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|Title:||Evolutionary and Genetic Perspectives on Educational Attainment||Contributor(s):||Byrne, Brian J (author) ; Khlentzos, Drew M (author); Olson, Richard K (author); Samuelsson, Stefan (author)||Publication Date:||2010||Handle Link:||https://hdl.handle.net/1959.11/7677||Abstract:||At first glance, it may seem unusual to find a chapter on evolutionary psychology and genetics in a handbook of educational psychology, let alone open it. However, we hope to demonstrate why educators can benefit from being aware of work in these areas. Human biology may seem far removed from the day-to-day concerns of teachers and policy makers, but in one way or another evolutionary and genetic perspectives on education raise questions about many of these daily concerns and also suggest answers to at least some of them. For example: • Why is motivating students to listen to their teachers more of a problem than persuading them to believe their teachers? • Why might students of physics be more adept at reasoning about the motion of particles than solid bodies? • In a crowded school curriculum, what subjects should be given priority? • Why do children find it easier to learn to talk than to read, when the rules of grammar are seemingly so complex and the rules relating print to speech seemingly so straightforward? • Because reading difficulties are known to run in families, shouldn't parents foster literacy in the home earlier and more intensively? • Why are some children high (or low) achievers across a broad range of subjects, such as reading and mathematics, when the subject contents are so diverse? We begin by considering evolutionary perspectives on educational attainment before turning to the contribution of genetics to this area. In doing so, we draw on two branches of modern psychological science, evolutionary psychology and behavioural genetics.||Publication Type:||Book Chapter||Source of Publication:||International Handbook of Psychology in Education, p. 3-33||Publisher:||Emerald Group Publishing Limited||Place of Publication:||Bingley, United Kingdom||ISBN:||1848552327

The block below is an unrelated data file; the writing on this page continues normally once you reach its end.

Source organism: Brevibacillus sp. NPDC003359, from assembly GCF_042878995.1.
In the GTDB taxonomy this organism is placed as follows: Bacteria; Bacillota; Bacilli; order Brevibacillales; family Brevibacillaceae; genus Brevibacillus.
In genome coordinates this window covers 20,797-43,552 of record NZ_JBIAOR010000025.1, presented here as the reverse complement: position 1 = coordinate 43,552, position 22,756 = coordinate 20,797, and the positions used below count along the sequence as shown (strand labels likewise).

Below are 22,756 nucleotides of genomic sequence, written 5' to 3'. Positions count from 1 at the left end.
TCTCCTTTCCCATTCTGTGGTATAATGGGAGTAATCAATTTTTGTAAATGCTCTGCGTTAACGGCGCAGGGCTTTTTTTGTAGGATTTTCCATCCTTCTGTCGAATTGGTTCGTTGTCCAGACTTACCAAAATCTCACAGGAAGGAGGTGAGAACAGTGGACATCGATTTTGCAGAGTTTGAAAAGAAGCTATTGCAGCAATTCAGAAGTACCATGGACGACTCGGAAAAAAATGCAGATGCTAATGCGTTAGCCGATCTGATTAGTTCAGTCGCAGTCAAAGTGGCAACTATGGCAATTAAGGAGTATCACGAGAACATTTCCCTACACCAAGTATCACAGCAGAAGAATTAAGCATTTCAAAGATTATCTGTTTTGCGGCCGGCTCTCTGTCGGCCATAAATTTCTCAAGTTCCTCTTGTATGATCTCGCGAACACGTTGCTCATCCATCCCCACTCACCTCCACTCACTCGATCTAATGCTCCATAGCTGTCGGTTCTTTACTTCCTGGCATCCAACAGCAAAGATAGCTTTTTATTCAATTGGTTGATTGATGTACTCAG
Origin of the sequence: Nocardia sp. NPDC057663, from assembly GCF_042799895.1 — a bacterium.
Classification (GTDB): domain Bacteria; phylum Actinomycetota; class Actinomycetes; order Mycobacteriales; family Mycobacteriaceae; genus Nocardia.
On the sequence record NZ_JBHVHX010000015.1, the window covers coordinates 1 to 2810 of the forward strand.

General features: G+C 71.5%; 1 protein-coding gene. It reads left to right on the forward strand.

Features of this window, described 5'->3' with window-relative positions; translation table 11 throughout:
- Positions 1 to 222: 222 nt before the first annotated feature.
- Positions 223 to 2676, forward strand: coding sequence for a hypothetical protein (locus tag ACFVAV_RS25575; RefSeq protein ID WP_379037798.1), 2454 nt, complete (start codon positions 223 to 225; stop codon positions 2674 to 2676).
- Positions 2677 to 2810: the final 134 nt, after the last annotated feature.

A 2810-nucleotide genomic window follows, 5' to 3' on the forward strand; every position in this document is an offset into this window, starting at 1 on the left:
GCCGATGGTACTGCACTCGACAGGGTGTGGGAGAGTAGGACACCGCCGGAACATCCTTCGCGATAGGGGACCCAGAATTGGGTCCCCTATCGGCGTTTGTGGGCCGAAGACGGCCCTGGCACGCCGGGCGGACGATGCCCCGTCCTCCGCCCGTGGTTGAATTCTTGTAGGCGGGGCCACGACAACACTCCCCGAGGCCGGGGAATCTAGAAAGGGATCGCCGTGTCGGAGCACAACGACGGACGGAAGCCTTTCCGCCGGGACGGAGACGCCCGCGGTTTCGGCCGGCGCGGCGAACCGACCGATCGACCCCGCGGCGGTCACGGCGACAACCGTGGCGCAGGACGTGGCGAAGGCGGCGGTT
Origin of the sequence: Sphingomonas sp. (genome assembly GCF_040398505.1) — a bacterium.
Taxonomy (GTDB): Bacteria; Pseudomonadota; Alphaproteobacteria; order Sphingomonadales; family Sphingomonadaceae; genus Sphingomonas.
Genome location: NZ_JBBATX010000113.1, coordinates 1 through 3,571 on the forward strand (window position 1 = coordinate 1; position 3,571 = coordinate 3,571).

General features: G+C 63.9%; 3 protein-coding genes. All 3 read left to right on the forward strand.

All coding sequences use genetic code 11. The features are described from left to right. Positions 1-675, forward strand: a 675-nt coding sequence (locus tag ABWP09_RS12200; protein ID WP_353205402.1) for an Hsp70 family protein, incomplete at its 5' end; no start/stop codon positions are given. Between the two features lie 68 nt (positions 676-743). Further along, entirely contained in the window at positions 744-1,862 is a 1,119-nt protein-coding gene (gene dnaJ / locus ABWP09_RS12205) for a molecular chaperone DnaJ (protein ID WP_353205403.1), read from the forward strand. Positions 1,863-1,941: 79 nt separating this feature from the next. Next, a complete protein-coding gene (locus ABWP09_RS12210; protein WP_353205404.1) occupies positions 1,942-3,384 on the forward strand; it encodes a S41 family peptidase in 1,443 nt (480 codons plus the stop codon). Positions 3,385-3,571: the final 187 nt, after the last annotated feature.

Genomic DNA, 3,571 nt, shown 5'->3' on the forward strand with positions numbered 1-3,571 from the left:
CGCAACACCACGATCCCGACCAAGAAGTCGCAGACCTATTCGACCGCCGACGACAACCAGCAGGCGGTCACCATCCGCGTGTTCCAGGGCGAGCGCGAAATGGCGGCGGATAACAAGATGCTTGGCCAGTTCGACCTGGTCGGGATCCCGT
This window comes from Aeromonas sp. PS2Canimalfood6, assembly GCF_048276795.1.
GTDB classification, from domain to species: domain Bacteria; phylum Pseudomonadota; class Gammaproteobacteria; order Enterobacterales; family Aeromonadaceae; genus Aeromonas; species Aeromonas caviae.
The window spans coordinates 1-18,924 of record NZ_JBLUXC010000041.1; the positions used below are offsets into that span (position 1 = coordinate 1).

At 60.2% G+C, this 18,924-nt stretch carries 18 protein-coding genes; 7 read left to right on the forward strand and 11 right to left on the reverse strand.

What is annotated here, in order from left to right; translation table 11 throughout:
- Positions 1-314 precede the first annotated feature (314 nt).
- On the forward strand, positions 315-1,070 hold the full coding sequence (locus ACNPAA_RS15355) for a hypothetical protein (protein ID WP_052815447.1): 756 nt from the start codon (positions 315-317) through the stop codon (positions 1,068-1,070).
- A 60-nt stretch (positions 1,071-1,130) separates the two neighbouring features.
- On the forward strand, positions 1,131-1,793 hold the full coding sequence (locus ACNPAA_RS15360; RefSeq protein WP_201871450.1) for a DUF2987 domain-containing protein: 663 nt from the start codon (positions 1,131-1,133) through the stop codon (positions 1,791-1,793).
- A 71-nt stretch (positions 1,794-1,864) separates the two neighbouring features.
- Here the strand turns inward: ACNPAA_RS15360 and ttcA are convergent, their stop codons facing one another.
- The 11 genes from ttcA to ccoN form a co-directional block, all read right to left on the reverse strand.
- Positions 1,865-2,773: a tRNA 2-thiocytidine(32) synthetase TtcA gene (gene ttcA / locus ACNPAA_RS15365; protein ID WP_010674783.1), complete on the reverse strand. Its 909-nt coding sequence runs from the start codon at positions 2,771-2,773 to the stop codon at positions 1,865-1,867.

|Field of Research (FOR):||170103 Educational Psychology||Socio-Economic Objective (SEO):||930102 Learner and Learning Processes||HERDC Category Description:||B1 Chapter in a Scholarly Book||Other Links:||http://trove.nla.gov.au/work/37963926
|Statistics to Oct 2018:||Visitors: 237||Editor:||Editor(s): Karen Littleton, Clare Wood, Judith Kleine Staarman|
|Appears in Collections:||Book Chapter|
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